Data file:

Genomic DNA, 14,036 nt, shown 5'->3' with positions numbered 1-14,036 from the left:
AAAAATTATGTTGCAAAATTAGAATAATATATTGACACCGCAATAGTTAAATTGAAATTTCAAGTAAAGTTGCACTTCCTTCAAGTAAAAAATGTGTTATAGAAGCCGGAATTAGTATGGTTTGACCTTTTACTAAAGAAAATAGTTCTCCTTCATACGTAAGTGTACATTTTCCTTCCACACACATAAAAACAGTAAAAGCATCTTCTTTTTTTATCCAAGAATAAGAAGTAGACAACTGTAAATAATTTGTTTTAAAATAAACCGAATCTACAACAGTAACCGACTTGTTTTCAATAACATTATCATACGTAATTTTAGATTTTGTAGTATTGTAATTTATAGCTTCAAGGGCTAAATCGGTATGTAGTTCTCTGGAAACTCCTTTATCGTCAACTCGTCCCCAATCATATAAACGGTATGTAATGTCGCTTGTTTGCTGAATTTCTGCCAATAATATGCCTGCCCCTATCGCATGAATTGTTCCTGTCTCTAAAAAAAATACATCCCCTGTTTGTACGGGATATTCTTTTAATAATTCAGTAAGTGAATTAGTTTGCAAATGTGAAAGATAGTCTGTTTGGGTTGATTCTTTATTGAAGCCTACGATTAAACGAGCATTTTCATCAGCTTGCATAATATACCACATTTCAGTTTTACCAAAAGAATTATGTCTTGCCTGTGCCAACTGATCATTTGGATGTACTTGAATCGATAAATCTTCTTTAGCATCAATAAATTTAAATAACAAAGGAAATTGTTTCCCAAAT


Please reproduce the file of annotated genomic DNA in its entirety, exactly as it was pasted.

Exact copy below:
Genomic DNA, 14,036 nt, shown 5'->3' with positions numbered 1-14,036 from the left:
AAAAATTATGTTGCAAAATTAGAATAATATATTGACACCGCAATAGTTAAATTGAAATTTCAAGTAAAGTTGCACTTCCTTCAAGTAAAAAATGTGTTATAGAAGCCGGAATTAGTATGGTTTGACCTTTTACTAAAGAAAATAGTTCTCCTTCATACGTAAGTGTACATTTTCCTTCCACACACATAAAAACAGTAAAAGCATCTTCTTTTTTTATCCAAGAATAAGAAGTAGACAACTGTAAATAATTTGTTTTAAAATAAACCGAATCTACAACAGTAACCGACTTGTTTTCAATAACATTATCATACGTAATTTTAGATTTTGTAGTATTGTAATTTATAGCTTCAAGGGCTAAATCGGTATGTAGTTCTCTGGAAACTCCTTTATCGTCAACTCGTCCCCAATCATATAAACGGTATGTAATGTCGCTTGTTTGCTGAATTTCTGCCAATAATATGCCTGCCCCTATCGCATGAATTGTTCCTGTCTCTAAAAAAAATACATCCCCTGTTTGTACGGGATATTCTTTTAATAATTCAGTAAGTGAATTAGTTTGCAAATGTGAAAGATAGTCTGTTTGGGTTGATTCTTTATTGAAGCCTACGATTAAACGAGCATTTTCATCAGCTTGCATAATATACCACATTTCAGTTTTACCAAAAGAATTATGTCTTGCCTGTGCCAACTGATCATTTGGATGTACTTGAATCGATAAATCTTCTTTAGCATCAATAAATTTAAATAACAAAGGAAATTGTTTCCCAAAT